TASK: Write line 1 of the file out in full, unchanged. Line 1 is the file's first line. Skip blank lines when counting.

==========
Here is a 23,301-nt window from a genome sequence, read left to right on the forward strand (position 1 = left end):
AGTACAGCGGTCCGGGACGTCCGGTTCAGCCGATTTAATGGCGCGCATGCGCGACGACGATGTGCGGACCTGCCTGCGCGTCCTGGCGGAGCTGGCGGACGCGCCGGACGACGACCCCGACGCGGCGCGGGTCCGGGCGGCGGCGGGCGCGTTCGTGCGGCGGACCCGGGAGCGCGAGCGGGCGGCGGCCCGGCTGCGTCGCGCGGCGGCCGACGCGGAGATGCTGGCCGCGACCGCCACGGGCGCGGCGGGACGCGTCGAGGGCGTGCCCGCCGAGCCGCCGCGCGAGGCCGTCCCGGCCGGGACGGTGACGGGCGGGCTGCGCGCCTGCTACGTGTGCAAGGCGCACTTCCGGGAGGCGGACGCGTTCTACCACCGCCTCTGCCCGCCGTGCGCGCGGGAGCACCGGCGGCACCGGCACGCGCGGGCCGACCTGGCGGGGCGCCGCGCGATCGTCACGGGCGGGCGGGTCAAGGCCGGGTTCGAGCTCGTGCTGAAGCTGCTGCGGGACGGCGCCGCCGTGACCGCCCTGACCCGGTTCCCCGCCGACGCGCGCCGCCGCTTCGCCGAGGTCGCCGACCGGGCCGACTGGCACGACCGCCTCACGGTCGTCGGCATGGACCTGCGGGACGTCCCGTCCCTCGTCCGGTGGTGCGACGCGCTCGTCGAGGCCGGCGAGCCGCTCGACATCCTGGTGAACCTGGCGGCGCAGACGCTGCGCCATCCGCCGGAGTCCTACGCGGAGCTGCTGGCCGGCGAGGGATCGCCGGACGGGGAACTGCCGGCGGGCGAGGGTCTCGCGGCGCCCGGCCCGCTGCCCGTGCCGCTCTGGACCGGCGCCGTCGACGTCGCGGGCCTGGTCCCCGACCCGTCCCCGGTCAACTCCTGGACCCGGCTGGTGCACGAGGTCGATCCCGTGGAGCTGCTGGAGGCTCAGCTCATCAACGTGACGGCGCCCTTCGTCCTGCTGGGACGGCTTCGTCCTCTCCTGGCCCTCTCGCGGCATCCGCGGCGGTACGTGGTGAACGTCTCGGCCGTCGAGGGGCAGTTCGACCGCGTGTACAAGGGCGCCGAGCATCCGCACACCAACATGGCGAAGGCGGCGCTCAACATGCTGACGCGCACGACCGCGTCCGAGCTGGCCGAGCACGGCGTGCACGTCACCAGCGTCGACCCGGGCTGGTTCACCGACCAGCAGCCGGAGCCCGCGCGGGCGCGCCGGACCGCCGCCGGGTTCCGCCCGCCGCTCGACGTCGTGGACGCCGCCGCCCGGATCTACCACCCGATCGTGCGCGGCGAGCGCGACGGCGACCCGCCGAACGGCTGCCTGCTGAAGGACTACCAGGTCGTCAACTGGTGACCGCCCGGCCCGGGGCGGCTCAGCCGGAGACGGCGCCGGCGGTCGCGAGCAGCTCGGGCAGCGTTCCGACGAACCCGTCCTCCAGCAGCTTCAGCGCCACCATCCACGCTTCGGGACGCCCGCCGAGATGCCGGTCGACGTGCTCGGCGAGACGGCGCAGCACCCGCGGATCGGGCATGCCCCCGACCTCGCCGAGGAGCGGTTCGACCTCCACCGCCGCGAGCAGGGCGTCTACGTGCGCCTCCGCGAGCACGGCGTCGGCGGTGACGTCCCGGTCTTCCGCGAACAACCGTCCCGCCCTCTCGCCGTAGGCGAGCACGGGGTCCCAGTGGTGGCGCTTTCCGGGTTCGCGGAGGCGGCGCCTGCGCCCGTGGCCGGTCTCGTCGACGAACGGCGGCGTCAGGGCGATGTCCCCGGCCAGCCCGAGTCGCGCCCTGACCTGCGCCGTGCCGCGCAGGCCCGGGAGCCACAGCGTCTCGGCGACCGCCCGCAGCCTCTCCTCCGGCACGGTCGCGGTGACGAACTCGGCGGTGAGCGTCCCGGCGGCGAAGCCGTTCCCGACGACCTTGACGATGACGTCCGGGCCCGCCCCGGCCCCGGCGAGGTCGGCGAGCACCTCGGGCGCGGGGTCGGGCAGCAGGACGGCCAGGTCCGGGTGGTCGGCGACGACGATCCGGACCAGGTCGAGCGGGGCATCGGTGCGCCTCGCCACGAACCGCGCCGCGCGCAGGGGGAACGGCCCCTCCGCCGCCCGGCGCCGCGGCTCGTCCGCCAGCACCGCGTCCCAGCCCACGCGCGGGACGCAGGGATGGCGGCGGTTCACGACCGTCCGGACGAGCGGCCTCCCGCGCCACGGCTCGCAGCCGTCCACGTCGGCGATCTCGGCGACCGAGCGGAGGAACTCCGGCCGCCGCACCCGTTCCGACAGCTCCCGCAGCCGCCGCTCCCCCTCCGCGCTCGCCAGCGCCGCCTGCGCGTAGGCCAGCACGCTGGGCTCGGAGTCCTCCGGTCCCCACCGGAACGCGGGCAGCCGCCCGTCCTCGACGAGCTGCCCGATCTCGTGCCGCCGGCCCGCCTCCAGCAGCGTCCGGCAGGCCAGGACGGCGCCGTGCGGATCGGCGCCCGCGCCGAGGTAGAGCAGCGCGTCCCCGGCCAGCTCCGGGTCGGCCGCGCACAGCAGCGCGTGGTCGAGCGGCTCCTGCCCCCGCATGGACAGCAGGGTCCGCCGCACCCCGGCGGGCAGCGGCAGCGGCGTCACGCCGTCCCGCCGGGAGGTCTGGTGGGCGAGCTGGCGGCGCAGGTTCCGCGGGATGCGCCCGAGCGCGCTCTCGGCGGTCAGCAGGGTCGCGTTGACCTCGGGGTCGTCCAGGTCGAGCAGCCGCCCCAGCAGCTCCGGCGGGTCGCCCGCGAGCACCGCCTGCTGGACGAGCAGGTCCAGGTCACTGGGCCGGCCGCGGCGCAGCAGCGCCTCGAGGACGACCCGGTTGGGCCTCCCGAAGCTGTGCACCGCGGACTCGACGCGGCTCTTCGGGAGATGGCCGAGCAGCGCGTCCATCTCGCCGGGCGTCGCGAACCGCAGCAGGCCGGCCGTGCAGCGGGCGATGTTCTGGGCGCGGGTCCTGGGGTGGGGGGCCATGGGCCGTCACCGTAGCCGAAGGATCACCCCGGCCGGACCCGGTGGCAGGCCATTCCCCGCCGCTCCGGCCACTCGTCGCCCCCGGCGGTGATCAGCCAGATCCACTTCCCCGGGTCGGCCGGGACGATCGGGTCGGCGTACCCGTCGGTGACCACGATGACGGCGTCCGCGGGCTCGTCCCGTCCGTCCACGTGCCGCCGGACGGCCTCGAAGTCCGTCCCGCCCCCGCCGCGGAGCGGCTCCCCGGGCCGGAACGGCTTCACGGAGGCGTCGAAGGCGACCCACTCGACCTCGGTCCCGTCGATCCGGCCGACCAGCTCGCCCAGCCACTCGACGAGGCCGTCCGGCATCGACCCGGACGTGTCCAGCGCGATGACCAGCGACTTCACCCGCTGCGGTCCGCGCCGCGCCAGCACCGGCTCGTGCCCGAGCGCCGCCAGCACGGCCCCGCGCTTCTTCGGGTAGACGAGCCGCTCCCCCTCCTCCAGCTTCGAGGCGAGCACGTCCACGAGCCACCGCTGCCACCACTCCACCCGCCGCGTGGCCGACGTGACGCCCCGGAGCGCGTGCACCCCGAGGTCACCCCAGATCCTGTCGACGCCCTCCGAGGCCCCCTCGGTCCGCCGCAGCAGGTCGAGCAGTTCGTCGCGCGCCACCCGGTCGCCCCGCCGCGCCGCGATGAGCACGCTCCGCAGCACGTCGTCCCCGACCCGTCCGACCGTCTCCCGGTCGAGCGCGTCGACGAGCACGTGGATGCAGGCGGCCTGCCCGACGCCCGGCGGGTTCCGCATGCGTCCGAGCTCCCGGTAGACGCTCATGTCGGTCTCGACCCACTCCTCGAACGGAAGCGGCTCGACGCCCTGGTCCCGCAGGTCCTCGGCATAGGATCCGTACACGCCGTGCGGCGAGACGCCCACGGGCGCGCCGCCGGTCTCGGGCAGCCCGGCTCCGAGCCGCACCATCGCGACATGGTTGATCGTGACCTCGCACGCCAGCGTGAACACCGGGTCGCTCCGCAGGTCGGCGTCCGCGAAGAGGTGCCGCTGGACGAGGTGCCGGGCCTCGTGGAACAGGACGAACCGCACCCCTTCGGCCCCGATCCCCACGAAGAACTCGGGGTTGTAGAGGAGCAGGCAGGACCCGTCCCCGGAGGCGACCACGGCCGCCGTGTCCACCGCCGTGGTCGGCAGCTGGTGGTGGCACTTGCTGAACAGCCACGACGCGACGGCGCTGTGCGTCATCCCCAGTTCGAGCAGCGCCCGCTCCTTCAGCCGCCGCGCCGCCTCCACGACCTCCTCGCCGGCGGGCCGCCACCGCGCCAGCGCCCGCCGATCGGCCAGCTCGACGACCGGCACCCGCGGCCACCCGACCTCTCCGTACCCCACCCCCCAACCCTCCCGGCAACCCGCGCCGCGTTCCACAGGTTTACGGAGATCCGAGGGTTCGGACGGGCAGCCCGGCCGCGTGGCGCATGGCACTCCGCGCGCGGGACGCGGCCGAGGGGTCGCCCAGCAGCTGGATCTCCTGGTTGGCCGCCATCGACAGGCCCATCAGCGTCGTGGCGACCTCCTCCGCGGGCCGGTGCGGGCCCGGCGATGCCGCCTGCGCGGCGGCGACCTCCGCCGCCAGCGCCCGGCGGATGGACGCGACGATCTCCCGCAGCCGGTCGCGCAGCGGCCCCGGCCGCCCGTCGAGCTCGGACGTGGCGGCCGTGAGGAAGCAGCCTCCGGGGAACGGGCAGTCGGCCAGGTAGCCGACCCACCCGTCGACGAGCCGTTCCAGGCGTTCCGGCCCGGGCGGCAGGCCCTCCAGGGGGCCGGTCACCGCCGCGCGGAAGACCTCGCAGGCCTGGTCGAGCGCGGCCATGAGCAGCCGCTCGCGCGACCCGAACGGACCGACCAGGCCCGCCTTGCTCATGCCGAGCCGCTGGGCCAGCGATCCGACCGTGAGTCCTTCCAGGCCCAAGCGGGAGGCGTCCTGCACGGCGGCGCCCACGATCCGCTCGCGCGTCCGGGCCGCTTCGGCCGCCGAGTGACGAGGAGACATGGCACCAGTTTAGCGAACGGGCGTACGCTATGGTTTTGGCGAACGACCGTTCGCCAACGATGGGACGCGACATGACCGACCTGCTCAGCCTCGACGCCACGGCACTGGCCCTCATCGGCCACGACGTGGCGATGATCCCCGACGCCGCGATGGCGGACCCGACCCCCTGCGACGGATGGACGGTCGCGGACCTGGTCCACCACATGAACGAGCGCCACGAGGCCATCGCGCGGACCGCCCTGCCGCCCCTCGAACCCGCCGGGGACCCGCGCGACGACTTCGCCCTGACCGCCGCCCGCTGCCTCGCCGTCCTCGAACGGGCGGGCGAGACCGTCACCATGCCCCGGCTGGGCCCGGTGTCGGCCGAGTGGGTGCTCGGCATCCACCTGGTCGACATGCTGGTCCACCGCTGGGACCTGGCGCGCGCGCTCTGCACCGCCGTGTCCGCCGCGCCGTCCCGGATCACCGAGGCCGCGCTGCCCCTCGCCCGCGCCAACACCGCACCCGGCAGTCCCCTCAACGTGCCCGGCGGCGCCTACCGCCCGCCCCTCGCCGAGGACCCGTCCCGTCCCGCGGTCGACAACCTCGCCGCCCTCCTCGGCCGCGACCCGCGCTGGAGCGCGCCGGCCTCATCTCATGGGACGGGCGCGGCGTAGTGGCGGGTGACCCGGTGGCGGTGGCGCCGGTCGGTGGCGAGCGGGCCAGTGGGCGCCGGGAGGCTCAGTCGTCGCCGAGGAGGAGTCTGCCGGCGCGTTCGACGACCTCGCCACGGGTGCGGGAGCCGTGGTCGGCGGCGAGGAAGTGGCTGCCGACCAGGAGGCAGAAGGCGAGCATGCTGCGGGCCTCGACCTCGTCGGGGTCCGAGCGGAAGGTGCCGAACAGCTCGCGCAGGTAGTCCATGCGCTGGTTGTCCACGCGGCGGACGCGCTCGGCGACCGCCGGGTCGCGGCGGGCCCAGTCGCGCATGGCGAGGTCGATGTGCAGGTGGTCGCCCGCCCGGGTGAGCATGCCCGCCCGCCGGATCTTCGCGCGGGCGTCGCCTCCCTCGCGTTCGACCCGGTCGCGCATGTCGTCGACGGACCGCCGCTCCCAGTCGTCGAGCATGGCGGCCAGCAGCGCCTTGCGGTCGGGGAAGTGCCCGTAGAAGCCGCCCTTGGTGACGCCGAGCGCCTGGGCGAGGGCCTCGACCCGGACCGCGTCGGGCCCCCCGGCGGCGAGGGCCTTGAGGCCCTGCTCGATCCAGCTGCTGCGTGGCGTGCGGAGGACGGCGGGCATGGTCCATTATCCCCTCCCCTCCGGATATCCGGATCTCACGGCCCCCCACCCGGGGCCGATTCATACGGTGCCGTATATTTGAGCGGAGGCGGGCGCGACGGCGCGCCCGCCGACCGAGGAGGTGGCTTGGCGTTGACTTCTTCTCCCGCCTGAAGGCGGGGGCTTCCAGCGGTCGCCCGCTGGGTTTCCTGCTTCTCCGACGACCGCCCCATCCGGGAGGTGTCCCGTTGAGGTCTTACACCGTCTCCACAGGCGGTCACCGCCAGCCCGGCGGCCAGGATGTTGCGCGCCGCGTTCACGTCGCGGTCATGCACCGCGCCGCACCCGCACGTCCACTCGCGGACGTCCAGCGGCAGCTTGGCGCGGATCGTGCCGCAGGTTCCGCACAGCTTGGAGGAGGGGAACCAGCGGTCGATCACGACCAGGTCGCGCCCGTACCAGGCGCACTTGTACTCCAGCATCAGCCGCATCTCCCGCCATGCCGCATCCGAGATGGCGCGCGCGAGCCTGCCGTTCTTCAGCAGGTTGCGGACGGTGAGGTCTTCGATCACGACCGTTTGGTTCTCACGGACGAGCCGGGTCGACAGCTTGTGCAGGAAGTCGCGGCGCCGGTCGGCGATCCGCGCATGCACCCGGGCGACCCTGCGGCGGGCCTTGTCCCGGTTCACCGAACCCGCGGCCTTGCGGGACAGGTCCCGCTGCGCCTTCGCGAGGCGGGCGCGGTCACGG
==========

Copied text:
Here is a 23,301-nt window from a genome sequence, read left to right on the forward strand (position 1 = left end):